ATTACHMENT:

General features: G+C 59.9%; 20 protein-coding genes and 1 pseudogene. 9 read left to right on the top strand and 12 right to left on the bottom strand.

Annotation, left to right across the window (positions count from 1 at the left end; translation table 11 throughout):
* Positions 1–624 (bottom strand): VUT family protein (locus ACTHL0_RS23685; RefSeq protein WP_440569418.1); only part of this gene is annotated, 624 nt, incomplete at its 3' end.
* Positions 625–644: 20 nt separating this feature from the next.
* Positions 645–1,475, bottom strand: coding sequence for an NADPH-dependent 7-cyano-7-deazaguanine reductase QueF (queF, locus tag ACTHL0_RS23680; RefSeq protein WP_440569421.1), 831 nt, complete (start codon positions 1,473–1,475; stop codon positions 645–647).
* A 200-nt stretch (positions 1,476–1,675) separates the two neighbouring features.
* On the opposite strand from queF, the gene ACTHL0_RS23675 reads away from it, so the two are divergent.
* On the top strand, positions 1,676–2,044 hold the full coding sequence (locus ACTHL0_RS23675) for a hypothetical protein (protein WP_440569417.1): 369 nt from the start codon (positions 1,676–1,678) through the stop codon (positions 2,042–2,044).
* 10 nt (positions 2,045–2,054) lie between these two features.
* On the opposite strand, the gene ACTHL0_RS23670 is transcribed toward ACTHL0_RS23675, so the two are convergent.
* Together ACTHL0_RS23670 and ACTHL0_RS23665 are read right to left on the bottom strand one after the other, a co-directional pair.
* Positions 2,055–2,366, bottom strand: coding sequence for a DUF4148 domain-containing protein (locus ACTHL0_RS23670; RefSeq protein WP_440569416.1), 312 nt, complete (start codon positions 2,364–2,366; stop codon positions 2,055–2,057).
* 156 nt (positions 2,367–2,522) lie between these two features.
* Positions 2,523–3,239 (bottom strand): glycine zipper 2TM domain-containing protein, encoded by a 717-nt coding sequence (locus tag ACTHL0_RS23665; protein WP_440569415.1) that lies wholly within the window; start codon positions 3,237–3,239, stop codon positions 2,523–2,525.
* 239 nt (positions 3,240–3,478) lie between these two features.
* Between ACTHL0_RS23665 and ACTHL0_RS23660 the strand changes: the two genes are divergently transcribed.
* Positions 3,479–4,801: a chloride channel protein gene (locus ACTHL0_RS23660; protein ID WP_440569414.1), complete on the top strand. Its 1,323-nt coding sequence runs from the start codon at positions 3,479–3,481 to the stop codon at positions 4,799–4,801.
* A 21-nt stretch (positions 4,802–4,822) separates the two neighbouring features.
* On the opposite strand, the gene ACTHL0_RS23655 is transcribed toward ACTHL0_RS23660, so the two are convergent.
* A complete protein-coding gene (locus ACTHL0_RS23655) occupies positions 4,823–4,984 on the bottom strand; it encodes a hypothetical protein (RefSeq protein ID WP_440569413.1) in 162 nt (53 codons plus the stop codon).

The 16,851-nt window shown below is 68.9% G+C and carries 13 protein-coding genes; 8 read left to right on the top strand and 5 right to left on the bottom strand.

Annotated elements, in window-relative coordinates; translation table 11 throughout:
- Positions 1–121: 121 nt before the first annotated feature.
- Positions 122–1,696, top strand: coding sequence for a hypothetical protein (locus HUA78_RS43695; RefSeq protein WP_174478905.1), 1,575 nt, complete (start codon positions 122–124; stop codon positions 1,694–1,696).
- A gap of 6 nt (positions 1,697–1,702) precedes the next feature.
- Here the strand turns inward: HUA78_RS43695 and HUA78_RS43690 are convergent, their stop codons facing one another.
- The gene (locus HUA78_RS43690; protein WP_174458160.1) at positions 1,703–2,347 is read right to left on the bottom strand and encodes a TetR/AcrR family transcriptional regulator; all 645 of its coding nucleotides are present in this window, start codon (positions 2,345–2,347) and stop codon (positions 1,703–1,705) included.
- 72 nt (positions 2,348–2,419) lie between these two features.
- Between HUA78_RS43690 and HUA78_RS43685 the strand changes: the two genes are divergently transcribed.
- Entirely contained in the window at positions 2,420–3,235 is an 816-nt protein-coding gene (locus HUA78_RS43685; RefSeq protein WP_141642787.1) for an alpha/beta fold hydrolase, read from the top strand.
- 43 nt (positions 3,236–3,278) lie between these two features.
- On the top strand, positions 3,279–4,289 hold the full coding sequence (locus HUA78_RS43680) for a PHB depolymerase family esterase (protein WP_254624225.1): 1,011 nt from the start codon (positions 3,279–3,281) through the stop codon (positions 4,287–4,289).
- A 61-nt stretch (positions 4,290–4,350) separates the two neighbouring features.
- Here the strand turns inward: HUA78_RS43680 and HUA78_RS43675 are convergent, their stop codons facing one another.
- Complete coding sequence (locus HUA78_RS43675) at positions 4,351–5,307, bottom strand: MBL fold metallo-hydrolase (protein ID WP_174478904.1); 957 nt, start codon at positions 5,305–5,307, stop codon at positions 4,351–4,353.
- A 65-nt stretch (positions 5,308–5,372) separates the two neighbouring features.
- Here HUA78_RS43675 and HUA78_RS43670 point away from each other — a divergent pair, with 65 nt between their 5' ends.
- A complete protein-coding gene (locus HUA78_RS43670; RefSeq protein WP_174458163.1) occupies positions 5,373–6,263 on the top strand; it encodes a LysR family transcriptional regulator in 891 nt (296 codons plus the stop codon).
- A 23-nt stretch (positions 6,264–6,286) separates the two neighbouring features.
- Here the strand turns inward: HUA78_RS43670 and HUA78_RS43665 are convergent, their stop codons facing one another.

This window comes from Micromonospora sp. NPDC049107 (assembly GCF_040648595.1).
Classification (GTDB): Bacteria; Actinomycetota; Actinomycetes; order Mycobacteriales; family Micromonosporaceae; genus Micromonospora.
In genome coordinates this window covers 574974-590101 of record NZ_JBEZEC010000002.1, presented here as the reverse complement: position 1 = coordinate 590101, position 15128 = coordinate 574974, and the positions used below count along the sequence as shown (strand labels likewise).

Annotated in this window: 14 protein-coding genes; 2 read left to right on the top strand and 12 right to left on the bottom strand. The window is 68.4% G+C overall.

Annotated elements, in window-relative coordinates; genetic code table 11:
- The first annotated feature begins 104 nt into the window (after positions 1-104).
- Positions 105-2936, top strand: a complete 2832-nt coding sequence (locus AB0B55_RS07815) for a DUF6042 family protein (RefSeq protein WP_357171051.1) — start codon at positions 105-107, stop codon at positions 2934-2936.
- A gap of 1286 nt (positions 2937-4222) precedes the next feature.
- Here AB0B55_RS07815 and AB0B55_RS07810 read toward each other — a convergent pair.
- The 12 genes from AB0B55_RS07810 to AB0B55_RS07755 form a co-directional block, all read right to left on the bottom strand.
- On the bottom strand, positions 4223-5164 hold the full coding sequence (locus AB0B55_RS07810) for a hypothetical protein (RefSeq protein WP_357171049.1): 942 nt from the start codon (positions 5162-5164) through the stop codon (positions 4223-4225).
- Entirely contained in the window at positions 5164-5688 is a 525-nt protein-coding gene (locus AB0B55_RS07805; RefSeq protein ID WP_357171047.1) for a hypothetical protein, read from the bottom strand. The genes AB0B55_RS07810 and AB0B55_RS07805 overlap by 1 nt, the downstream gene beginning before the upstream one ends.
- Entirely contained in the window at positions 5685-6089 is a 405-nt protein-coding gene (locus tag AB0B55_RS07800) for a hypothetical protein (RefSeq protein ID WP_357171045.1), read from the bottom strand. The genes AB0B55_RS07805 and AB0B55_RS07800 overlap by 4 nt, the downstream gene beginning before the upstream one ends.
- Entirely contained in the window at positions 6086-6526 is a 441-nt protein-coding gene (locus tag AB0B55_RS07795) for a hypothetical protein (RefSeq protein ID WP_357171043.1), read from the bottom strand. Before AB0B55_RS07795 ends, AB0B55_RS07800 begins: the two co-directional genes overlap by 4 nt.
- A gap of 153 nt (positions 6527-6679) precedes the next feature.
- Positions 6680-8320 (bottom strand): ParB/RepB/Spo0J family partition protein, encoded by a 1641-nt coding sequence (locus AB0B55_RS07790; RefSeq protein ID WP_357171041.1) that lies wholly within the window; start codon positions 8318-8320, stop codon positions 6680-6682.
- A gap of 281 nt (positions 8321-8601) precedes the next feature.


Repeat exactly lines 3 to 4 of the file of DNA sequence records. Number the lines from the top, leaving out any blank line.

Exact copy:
* Positions 1–624 (bottom strand): VUT family protein (locus ACTHL0_RS23685; RefSeq protein WP_440569418.1); only part of this gene is annotated, 624 nt, incomplete at its 3' end.
* Positions 625–644: 20 nt separating this feature from the next.